There were near on 1,000 of these boxes at one point. Seven of the remaining 19 AA boxes are listed in England at Grade II (the AA says eight, but I think it might be including the Welsh one), six in Scotland (at Grades B or C) and one in Wales. Some boxes remain at roadsides but not in their original position. This one, for instance, is in Eastbourne:
The AA keeps a list of all its original telephone box locations, and if this genuinely is box number 73, then it used to be at Maidenhead. It’s now the booking office for vintage car tours of Eastbourne, demonstrating the enduring attraction of these pieces of roadside infrastructure. Several are in museums, while box 472 actually is a mini-museum in its own right, having been restored by volunteers.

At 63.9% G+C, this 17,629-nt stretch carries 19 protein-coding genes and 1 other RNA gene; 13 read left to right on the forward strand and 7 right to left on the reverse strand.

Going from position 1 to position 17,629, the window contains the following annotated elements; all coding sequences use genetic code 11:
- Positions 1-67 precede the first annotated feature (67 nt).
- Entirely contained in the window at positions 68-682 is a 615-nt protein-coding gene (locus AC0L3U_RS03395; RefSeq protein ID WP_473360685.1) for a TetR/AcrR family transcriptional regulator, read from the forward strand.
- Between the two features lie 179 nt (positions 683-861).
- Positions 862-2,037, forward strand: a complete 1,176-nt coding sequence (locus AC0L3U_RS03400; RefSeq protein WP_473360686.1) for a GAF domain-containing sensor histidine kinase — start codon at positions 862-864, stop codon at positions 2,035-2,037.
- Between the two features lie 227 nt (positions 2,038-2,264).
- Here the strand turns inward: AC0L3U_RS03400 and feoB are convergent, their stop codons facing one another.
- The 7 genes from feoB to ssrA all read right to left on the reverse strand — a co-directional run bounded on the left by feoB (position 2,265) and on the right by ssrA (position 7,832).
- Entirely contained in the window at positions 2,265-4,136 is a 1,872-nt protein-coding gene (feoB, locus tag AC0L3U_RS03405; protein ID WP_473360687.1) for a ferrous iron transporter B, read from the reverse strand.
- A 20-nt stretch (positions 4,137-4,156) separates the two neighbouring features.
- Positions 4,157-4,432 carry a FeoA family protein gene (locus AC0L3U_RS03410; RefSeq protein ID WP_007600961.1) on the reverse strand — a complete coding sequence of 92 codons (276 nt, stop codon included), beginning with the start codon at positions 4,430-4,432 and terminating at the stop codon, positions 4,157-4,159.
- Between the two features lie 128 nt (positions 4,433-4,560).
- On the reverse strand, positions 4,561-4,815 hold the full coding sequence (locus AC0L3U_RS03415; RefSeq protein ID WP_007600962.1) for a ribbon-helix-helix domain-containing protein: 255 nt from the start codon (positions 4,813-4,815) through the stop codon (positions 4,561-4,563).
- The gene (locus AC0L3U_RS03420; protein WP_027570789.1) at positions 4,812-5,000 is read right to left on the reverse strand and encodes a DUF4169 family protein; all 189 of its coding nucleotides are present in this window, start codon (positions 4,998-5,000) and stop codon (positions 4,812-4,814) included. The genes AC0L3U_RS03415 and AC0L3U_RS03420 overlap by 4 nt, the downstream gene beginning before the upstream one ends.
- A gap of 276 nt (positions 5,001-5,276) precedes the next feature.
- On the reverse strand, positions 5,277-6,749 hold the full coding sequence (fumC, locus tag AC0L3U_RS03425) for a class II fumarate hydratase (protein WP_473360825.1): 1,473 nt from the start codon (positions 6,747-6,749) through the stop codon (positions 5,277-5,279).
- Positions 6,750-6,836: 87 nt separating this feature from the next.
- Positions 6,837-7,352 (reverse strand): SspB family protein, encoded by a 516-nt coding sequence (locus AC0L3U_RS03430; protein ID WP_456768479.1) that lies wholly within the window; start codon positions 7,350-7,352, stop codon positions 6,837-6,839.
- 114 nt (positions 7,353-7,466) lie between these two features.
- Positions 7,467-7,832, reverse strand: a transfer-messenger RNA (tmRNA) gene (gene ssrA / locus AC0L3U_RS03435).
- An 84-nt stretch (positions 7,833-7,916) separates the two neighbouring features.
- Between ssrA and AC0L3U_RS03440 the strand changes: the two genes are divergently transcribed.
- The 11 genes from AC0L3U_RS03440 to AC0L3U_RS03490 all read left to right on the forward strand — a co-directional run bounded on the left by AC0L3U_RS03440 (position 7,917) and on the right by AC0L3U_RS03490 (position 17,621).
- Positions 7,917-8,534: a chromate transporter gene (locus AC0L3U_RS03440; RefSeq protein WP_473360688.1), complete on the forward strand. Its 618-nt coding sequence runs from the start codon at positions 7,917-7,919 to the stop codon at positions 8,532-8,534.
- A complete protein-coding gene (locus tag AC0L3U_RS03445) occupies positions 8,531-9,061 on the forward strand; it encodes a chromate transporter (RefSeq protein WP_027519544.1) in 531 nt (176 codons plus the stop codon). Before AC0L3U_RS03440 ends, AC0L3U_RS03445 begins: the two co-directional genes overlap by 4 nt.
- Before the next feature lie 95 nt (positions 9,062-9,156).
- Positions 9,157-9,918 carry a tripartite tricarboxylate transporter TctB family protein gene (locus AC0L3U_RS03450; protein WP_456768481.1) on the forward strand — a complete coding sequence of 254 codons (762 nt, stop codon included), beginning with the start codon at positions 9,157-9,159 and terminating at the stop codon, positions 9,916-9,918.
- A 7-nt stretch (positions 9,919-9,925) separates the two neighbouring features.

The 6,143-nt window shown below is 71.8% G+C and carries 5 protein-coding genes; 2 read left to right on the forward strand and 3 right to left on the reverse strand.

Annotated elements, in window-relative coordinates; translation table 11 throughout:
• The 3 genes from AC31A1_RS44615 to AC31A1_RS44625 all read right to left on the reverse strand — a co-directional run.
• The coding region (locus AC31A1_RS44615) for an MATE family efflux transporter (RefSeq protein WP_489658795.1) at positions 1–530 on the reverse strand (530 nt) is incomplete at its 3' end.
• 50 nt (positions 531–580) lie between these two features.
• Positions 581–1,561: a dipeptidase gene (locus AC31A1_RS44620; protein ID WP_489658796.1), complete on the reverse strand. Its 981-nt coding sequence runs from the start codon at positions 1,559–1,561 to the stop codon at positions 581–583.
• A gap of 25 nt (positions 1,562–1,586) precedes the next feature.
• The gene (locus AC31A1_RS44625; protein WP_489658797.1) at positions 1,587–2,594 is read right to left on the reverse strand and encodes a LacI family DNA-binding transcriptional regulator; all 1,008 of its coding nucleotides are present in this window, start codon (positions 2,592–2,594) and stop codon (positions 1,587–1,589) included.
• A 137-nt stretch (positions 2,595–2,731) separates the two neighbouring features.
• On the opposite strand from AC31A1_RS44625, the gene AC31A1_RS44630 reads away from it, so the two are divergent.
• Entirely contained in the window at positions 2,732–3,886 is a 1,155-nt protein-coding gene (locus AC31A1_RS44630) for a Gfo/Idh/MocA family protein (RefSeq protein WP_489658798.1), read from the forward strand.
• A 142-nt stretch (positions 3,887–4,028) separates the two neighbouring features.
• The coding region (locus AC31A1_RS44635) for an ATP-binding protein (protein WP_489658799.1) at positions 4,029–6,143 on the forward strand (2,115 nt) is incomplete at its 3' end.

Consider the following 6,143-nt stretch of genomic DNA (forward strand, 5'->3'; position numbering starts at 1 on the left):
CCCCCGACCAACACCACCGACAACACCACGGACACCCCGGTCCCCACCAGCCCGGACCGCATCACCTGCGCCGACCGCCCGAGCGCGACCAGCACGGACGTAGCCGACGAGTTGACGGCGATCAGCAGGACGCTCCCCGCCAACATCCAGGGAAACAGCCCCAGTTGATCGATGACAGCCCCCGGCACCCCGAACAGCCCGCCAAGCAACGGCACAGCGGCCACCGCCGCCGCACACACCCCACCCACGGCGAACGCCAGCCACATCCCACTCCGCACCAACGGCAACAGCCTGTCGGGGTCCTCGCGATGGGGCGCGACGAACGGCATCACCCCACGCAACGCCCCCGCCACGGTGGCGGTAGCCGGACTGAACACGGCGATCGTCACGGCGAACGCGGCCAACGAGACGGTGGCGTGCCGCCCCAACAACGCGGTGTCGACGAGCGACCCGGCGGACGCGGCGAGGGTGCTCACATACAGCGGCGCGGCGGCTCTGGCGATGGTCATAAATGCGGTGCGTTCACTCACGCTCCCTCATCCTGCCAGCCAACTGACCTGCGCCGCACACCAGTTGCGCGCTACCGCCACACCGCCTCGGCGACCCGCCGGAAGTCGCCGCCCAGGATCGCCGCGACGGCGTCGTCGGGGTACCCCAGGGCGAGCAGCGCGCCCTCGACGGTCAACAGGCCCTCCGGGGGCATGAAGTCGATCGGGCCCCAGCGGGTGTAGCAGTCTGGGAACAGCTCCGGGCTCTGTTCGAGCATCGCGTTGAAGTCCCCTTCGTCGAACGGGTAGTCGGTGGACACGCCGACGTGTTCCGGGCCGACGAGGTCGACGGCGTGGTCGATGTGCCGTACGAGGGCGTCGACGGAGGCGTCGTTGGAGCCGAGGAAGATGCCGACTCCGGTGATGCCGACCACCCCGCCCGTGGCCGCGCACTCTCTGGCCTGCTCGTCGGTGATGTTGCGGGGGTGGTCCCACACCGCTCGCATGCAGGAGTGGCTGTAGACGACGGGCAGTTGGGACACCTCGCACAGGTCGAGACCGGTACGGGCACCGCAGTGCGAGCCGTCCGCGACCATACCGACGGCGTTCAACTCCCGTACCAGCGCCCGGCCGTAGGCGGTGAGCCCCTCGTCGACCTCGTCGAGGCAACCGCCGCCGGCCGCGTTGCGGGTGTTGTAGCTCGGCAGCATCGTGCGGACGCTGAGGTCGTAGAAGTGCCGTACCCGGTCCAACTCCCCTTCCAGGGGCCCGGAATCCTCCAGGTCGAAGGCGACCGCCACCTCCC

The RAC, meanwhile, also installed a number of roadside emergency telephone boxes.
They were never as numerous as the AA’s, and perhaps lacked the kerb-appeal of those of its competitor. Finished in RAC blue with white details, there were several designs. The RAC’s ‘Hudlass’ box can be seen via the excellent “The Telephone Box” website. Later versions were made of concrete panels, and there’s one at the East Anglia Transport Museum:
Keys for the AA and RAC boxes were made interchangeable in 1947, and the AA and RAC operators would relay messages for assistance when an AA member used an RAC telephone box or vice versa. Calls would be handled in offices like this unbelievably stylish London AA call centre, seen in the 1960s.
By the 1960s, however, the wooden boxes were being removed from British roads in favour of groovy pedestal-type phones, one of which you can see on the AA’s website, and later on, even smaller pedestal phones like this one. Even the pedestal phones were phased out by the AA in 2002, because motorists invariably carried mobile phones with them by this point.